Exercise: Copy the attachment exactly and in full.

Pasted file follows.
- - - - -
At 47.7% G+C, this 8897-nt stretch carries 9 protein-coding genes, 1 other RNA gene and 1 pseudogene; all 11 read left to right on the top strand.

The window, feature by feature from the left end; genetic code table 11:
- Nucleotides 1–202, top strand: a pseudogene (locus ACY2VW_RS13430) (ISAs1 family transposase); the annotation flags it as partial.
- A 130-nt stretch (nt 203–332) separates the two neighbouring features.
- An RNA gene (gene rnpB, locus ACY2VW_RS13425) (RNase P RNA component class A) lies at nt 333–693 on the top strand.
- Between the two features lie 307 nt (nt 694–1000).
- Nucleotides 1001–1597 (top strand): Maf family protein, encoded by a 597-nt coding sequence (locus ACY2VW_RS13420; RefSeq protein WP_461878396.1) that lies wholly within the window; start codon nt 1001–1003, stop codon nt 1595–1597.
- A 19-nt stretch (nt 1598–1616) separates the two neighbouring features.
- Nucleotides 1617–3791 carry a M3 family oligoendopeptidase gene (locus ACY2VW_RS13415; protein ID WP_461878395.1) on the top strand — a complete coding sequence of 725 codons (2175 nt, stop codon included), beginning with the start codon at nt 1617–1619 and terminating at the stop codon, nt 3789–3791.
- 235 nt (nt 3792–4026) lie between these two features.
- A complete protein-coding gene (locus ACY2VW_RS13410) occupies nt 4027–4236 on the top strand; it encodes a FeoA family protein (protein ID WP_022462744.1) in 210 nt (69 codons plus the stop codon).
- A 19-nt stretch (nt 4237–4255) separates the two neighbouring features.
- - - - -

At 47.7% G+C, this 8897-nt stretch carries 9 protein-coding genes, 1 other RNA gene and 1 pseudogene; all 11 read left to right on the top strand.

The window, feature by feature from the left end; genetic code table 11:
- Nucleotides 1–202, top strand: a pseudogene (locus ACY2VW_RS13430) (ISAs1 family transposase); the annotation flags it as partial.
- A 130-nt stretch (nt 203–332) separates the two neighbouring features.
- An RNA gene (gene rnpB, locus ACY2VW_RS13425) (RNase P RNA component class A) lies at nt 333–693 on the top strand.
- Between the two features lie 307 nt (nt 694–1000).
- Nucleotides 1001–1597 (top strand): Maf family protein, encoded by a 597-nt coding sequence (locus ACY2VW_RS13420; RefSeq protein WP_461878396.1) that lies wholly within the window; start codon nt 1001–1003, stop codon nt 1595–1597.
- A 19-nt stretch (nt 1598–1616) separates the two neighbouring features.
- Nucleotides 1617–3791 carry a M3 family oligoendopeptidase gene (locus ACY2VW_RS13415; protein ID WP_461878395.1) on the top strand — a complete coding sequence of 725 codons (2175 nt, stop codon included), beginning with the start codon at nt 1617–1619 and terminating at the stop codon, nt 3789–3791.
- 235 nt (nt 3792–4026) lie between these two features.
- A complete protein-coding gene (locus ACY2VW_RS13410) occupies nt 4027–4236 on the top strand; it encodes a FeoA family protein (protein ID WP_022462744.1) in 210 nt (69 codons plus the stop codon).
- A 19-nt stretch (nt 4237–4255) separates the two neighbouring features.